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III. Prototyping, Theming, and Managing ... > 13. Practical Example #2: Controllin...

Chapter 13. Practical Example #2: Controlling Views Markup

As we’ve discussed previously, much of the code that Drupal will output on any given page may come from Views—whether it’s a page full of blog entries, or a block of Taxonomy terms in your sidebar. The beauty of this is that it gives you a tremendous amount of flexibility in terms of what information you display on the page, and how it gets displayed. The challenge, however, is getting your Views output to display in a way that:

  • Allows you to theme it easily—in other words, it isn’t impossible to find out what things are called so you can style them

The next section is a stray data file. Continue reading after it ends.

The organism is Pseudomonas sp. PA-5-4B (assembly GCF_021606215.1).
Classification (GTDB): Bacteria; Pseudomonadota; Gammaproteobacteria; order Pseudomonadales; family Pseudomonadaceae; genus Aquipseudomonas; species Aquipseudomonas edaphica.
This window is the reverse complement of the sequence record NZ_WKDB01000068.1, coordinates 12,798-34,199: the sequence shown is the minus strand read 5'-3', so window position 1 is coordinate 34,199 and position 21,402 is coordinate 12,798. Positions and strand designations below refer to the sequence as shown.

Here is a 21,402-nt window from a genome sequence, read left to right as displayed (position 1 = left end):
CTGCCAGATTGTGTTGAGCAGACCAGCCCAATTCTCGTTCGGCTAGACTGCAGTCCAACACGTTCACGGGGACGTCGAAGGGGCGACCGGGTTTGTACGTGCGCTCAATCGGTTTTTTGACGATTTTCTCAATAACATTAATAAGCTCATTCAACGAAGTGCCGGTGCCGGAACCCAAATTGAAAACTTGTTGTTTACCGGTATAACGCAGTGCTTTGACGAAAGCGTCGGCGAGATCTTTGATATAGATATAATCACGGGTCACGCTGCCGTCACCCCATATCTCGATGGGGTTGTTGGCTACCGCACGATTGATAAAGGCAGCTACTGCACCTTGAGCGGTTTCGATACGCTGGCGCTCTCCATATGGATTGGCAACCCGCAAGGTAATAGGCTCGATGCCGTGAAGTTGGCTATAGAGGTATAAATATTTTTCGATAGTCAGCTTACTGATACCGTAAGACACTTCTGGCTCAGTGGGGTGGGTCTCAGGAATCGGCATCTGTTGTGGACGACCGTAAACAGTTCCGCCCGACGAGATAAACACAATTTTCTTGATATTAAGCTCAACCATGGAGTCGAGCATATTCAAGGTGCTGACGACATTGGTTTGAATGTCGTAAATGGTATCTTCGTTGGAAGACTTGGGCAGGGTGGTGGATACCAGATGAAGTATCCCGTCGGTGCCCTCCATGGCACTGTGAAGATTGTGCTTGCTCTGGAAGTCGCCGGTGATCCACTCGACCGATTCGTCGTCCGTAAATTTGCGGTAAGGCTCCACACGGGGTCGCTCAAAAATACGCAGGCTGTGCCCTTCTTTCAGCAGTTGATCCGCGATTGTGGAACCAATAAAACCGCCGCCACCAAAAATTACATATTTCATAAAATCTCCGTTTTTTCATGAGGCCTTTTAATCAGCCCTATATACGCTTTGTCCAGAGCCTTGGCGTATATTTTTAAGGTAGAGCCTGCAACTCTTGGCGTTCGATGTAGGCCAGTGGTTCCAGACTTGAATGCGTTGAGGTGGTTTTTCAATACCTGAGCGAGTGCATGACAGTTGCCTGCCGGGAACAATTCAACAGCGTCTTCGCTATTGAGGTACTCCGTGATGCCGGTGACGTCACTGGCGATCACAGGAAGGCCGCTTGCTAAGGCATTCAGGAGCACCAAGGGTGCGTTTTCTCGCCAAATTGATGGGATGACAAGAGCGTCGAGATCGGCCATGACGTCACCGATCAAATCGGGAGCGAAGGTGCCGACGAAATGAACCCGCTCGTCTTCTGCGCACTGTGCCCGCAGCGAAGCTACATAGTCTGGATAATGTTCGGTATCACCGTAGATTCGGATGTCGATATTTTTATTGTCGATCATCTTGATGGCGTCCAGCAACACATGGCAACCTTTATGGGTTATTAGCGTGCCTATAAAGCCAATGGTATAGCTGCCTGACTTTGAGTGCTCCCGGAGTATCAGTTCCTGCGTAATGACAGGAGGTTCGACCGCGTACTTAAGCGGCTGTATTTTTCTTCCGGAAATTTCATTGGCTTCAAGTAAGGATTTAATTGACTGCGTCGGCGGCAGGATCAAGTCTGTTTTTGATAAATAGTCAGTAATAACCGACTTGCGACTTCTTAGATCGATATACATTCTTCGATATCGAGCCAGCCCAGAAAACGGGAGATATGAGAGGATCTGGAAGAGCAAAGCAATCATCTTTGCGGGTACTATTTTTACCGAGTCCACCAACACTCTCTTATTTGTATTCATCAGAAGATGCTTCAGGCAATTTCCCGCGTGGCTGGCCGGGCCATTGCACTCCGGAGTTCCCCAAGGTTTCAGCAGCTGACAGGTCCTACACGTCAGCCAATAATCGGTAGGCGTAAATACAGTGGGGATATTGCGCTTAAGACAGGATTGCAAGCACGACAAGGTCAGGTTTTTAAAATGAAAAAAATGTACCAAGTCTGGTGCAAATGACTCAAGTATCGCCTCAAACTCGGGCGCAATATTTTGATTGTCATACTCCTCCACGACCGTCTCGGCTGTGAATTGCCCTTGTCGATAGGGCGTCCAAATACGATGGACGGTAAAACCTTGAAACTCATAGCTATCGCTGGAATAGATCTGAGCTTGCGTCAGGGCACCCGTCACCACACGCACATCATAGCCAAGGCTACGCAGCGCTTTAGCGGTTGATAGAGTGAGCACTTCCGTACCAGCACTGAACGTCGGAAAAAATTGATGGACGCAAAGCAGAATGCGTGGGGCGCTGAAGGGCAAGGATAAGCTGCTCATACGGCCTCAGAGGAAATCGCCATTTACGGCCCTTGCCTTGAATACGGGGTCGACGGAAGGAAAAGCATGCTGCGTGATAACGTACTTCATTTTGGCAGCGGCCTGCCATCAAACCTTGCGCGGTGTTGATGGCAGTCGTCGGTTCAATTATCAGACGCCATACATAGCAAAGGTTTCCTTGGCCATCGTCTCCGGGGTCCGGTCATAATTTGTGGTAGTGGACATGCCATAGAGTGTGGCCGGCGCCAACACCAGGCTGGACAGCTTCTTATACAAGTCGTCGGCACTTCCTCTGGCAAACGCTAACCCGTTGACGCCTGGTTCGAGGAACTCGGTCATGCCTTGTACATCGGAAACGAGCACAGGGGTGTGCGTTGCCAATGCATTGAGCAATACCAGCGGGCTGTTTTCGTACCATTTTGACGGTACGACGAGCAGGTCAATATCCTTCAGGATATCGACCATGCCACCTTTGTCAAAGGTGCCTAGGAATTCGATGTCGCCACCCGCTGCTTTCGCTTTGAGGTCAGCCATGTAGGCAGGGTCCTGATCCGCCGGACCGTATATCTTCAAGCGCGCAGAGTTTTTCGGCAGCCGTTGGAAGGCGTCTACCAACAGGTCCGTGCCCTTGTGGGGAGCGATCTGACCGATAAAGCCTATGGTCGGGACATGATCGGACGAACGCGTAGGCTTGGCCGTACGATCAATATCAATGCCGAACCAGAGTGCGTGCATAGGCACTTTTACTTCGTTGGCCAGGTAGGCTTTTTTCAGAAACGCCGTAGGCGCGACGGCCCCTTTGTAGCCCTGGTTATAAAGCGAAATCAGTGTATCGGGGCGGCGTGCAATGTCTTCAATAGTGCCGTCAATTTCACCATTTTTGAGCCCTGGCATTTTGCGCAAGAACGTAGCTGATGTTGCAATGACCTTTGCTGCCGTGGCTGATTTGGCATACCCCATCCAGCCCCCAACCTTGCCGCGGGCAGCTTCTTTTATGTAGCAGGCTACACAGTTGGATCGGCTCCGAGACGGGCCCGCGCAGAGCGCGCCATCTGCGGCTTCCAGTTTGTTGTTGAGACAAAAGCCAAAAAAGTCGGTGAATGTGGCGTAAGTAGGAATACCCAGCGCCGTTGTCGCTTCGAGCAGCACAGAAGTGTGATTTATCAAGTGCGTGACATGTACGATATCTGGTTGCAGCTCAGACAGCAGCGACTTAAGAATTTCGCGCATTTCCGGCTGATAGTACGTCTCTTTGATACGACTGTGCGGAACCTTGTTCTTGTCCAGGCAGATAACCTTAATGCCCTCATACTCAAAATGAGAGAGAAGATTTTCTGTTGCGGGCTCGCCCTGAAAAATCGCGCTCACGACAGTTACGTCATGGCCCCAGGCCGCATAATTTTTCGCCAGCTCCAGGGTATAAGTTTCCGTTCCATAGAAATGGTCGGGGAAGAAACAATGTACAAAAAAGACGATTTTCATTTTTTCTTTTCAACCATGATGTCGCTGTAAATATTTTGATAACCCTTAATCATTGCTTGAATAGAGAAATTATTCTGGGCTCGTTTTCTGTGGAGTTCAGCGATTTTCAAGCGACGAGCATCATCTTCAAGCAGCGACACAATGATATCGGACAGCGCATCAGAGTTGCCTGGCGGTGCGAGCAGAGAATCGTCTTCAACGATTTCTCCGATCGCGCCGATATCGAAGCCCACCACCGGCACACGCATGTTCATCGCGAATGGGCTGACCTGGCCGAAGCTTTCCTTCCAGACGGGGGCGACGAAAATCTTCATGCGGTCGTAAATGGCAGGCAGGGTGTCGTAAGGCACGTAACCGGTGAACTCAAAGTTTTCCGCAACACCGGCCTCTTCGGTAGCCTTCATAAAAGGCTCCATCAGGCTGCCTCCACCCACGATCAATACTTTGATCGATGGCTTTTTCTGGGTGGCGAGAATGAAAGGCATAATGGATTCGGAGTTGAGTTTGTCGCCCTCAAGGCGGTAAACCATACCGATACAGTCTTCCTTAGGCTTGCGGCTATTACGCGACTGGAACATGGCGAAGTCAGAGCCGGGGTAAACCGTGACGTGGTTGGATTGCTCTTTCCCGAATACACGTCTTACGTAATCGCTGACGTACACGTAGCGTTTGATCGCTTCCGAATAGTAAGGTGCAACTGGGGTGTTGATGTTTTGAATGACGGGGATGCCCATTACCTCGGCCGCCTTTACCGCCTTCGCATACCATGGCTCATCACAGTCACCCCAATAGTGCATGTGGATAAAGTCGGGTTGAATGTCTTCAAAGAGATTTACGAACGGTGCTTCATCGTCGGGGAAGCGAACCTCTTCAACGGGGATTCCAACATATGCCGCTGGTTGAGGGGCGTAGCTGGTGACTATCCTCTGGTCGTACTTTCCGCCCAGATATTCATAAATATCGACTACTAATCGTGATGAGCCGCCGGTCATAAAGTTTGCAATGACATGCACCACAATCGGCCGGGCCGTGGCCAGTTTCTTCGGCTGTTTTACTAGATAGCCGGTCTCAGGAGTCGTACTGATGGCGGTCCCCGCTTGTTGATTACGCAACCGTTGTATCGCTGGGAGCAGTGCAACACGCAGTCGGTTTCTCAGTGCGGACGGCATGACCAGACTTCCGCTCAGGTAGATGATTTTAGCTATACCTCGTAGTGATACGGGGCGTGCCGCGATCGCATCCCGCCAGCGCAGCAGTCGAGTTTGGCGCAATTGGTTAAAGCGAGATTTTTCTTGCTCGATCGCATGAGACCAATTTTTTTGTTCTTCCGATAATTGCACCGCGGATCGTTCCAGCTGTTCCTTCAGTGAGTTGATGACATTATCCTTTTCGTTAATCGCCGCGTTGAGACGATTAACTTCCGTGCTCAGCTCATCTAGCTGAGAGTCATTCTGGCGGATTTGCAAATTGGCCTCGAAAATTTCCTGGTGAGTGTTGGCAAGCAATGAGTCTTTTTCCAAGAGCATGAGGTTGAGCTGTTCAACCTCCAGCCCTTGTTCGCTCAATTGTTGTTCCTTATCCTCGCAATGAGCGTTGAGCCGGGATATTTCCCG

• Doesn’t make you cringe when you look at the code

In previous versions of Views, the only way to manage the code that Views created was to override everything that Views spit out—from creating custom tpl.php files to actually rewriting the results of Views queries. In Drupal 6, you could use the Semantic Views module (drupal.org/project/semanticviews ) to specifically manage the output of a Views field. While there’s still a little bit of rewriting you may have to do in order to create truly semantic Views code, the latest versions of Views give you a number of ways to control the code that it creates—if you know how to use them.


  

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